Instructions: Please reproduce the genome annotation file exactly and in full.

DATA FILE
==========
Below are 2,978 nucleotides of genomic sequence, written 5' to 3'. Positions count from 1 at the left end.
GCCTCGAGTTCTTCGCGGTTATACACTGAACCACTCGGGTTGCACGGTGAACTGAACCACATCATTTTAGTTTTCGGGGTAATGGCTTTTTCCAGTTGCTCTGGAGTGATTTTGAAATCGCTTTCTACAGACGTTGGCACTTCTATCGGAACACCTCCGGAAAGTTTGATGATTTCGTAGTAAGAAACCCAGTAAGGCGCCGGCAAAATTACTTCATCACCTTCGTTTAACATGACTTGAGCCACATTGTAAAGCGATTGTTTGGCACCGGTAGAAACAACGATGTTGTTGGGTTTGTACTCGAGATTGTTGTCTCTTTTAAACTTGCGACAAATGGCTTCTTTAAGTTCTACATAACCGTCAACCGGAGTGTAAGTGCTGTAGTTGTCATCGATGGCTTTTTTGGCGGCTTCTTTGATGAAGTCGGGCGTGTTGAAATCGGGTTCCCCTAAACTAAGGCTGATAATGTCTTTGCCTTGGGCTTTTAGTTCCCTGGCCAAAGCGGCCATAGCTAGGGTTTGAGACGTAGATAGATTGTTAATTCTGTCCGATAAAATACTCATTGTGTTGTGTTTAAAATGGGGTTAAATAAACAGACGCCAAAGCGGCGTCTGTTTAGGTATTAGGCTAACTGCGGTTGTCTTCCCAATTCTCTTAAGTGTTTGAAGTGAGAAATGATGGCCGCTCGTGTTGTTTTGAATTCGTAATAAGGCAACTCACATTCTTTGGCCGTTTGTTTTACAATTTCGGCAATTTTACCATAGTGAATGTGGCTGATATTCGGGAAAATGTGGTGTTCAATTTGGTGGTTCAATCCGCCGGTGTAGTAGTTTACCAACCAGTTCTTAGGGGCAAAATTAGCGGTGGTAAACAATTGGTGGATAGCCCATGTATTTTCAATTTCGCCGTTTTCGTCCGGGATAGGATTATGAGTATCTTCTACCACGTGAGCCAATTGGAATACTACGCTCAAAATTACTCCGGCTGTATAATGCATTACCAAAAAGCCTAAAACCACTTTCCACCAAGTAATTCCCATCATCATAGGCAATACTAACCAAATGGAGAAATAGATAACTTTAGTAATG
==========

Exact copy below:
Below are 2,978 nucleotides of genomic sequence, written 5' to 3'. Positions count from 1 at the left end.
GCCTCGAGTTCTTCGCGGTTATACACTGAACCACTCGGGTTGCACGGTGAACTGAACCACATCATTTTAGTTTTCGGGGTAATGGCTTTTTCCAGTTGCTCTGGAGTGATTTTGAAATCGCTTTCTACAGACGTTGGCACTTCTATCGGAACACCTCCGGAAAGTTTGATGATTTCGTAGTAAGAAACCCAGTAAGGCGCCGGCAAAATTACTTCATCACCTTCGTTTAACATGACTTGAGCCACATTGTAAAGCGATTGTTTGGCACCGGTAGAAACAACGATGTTGTTGGGTTTGTACTCGAGATTGTTGTCTCTTTTAAACTTGCGACAAATGGCTTCTTTAAGTTCTACATAACCGTCAACCGGAGTGTAAGTGCTGTAGTTGTCATCGATGGCTTTTTTGGCGGCTTCTTTGATGAAGTCGGGCGTGTTGAAATCGGGTTCCCCTAAACTAAGGCTGATAATGTCTTTGCCTTGGGCTTTTAGTTCCCTGGCCAAAGCGGCCATAGCTAGGGTTTGAGACGTAGATAGATTGTTAATTCTGTCCGATAAAATACTCATTGTGTTGTGTTTAAAATGGGGTTAAATAAACAGACGCCAAAGCGGCGTCTGTTTAGGTATTAGGCTAACTGCGGTTGTCTTCCCAATTCTCTTAAGTGTTTGAAGTGAGAAATGATGGCCGCTCGTGTTGTTTTGAATTCGTAATAAGGCAACTCACATTCTTTGGCCGTTTGTTTTACAATTTCGGCAATTTTACCATAGTGAATGTGGCTGATATTCGGGAAAATGTGGTGTTCAATTTGGTGGTTCAATCCGCCGGTGTAGTAGTTTACCAACCAGTTCTTAGGGGCAAAATTAGCGGTGGTAAACAATTGGTGGATAGCCCATGTATTTTCAATTTCGCCGTTTTCGTCCGGGATAGGATTATGAGTATCTTCTACCACGTGAGCCAATTGGAATACTACGCTCAAAATTACTCCGGCTGTATAATGCATTACCAAAAAGCCTAAAACCACTTTCCACCAAGTAATTCCCATCATCATAGGCAATACTAACCAAATGGAGAAATAGATAACTTTAGTAATG